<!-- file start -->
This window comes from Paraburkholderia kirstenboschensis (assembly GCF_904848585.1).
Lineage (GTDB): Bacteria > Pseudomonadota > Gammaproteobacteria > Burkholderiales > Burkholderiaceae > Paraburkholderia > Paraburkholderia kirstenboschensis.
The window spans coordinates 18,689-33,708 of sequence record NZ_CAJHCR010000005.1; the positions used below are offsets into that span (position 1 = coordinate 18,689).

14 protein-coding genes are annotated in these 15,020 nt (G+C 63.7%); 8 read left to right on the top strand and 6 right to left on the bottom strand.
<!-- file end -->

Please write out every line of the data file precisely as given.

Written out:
This window comes from Paraburkholderia kirstenboschensis (assembly GCF_904848585.1).
Lineage (GTDB): Bacteria > Pseudomonadota > Gammaproteobacteria > Burkholderiales > Burkholderiaceae > Paraburkholderia > Paraburkholderia kirstenboschensis.
The window spans coordinates 18,689-33,708 of sequence record NZ_CAJHCR010000005.1; the positions used below are offsets into that span (position 1 = coordinate 18,689).

14 protein-coding genes are annotated in these 15,020 nt (G+C 63.7%); 8 read left to right on the top strand and 6 right to left on the bottom strand.